Peptides have become prevalent in skincare products, typically playing the part of wrinkle relaxers. However, these amino acid chains have untapped potential, ranging from soothing sensitivity to managing acne to lightening hyperpigmentation.
Currently, the crystalline compound hydroquinone is the considered the gold standard of skin-lightening ingredients due to its long-proven ability to inhibit tyrosinase, a primary enzyme in melanin production. However, some doctors and patients are reluctant to use it because of its potential toxicity and temporary or persistent, albeit rare, side effects. Some people have found limited lightening success in unproven natural alternatives to hydroquinone, but a recent study published in the Journal of Investigative Dermatology sheds light on what may be an ideal and demonstrable substitute.
Investigating two oligopeptides known as P3 and P4, researchers from California’s Elixir Institute of Regenerative Medicine found that they not only bind to tyrosinase like hydroquinone, but they do so with no toxic effects. Even more impressive, however, is the evidence that these oligopeptides are up to 17 times more potent than hydroquinone.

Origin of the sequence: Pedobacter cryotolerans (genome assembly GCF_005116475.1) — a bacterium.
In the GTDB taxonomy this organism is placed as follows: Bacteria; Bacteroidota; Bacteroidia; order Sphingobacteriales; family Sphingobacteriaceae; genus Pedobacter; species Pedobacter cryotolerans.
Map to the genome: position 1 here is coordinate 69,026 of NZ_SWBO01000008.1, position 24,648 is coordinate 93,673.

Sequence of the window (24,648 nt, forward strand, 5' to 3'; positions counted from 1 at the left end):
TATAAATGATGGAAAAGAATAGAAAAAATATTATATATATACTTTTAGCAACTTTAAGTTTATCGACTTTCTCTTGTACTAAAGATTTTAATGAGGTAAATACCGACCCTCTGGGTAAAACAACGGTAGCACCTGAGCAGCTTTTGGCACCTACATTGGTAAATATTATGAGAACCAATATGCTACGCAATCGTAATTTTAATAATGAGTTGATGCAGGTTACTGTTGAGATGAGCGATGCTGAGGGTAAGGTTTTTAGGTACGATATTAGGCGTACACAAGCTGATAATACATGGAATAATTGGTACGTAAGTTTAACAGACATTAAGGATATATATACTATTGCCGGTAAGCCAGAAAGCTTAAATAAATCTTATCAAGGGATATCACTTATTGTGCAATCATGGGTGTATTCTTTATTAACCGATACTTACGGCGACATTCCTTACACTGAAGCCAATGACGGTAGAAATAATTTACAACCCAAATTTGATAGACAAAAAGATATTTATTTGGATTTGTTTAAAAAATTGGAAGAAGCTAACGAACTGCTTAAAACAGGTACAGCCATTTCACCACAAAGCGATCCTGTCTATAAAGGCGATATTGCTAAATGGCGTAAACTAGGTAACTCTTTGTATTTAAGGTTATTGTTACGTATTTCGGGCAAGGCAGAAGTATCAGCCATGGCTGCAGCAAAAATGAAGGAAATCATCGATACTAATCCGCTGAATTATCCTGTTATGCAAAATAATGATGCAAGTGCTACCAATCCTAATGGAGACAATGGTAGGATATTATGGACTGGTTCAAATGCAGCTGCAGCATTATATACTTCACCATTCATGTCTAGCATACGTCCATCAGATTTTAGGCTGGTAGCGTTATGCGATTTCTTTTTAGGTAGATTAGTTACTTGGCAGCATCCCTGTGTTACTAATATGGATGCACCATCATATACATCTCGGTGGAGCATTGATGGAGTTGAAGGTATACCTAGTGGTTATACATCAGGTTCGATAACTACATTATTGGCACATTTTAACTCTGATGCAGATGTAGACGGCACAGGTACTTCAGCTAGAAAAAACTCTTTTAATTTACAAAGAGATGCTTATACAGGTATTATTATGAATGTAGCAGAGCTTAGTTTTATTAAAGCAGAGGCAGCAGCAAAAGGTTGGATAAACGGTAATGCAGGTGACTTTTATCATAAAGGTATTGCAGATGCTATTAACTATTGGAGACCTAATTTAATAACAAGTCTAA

The possibility of a less toxic, more effective alternative to hydroquinone is an exciting one, but more steps must be taken before these oligopeptides can be implemented in topical creams and serums. Among those steps is improving the ability of the peptides to cross the skin barrier, which, interestingly, could be achieved with the help of another kind of peptide.
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